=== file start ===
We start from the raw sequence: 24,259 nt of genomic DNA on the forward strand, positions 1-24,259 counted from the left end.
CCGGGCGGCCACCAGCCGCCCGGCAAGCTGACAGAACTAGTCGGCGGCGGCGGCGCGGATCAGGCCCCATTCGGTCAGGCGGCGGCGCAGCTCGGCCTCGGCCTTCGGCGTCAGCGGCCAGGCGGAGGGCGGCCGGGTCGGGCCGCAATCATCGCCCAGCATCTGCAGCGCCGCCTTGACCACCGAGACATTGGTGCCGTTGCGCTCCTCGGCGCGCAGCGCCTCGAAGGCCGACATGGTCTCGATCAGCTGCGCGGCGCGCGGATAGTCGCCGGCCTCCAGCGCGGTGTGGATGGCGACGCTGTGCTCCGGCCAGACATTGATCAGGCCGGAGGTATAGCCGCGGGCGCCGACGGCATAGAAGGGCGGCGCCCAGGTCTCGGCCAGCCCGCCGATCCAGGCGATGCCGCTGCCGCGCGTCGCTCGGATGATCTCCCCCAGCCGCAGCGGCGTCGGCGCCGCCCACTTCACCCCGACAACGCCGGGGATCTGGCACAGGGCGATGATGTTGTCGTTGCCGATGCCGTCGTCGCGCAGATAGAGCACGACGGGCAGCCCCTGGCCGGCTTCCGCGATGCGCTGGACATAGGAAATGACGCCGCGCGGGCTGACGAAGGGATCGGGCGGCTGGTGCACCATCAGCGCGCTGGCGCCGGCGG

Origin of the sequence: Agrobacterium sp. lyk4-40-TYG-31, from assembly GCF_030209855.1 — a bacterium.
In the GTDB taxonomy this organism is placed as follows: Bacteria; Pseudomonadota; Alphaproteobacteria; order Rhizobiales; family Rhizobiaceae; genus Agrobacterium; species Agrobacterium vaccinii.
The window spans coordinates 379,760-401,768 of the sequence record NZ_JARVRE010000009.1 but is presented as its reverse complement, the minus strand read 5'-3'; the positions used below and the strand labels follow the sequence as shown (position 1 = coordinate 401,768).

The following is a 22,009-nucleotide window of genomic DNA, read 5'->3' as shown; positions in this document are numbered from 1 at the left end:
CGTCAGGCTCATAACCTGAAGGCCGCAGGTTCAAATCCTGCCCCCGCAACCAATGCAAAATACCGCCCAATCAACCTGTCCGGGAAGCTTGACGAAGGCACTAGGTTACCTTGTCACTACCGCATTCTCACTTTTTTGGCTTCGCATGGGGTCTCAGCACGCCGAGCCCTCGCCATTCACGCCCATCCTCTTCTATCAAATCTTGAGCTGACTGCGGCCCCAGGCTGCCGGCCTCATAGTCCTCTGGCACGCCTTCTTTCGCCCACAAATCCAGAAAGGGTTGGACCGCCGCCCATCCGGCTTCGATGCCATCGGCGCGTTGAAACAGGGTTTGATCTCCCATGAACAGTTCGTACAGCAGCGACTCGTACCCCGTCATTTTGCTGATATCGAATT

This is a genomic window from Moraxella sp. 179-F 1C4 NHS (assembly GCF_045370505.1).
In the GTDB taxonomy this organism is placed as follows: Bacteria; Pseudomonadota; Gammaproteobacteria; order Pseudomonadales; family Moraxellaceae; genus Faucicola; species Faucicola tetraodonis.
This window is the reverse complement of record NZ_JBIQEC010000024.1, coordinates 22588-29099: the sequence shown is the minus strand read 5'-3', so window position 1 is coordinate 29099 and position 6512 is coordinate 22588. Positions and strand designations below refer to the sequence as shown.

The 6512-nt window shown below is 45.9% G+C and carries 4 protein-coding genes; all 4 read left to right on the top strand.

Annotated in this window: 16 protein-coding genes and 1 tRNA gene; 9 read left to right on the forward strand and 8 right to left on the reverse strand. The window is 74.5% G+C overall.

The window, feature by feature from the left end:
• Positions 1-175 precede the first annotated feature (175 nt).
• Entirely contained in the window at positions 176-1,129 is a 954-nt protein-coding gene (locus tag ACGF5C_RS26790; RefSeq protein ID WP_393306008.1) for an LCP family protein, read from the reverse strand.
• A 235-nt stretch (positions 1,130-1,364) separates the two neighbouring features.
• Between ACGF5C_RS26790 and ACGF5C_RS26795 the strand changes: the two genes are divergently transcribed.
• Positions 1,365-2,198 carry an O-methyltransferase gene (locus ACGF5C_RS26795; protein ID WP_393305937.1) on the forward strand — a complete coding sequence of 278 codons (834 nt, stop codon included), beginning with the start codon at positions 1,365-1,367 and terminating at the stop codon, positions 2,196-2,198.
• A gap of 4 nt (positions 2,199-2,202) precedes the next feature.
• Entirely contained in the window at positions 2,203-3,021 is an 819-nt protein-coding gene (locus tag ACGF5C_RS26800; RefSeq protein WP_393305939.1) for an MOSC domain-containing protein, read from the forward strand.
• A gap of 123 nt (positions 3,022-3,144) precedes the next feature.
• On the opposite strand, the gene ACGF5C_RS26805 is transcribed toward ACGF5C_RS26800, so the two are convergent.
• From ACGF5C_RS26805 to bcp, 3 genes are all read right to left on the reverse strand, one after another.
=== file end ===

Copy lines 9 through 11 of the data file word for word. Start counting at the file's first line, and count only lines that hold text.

In the GTDB taxonomy this organism is placed as follows: Bacteria; Pseudomonadota; Gammaproteobacteria; order Pseudomonadales; family Moraxellaceae; genus Faucicola; species Faucicola tetraodonis.
This window is the reverse complement of record NZ_JBIQEC010000024.1, coordinates 22588-29099: the sequence shown is the minus strand read 5'-3', so window position 1 is coordinate 29099 and position 6512 is coordinate 22588. Positions and strand designations below refer to the sequence as shown.

The 6512-nt window shown below is 45.9% G+C and carries 4 protein-coding genes; all 4 read left to right on the top strand.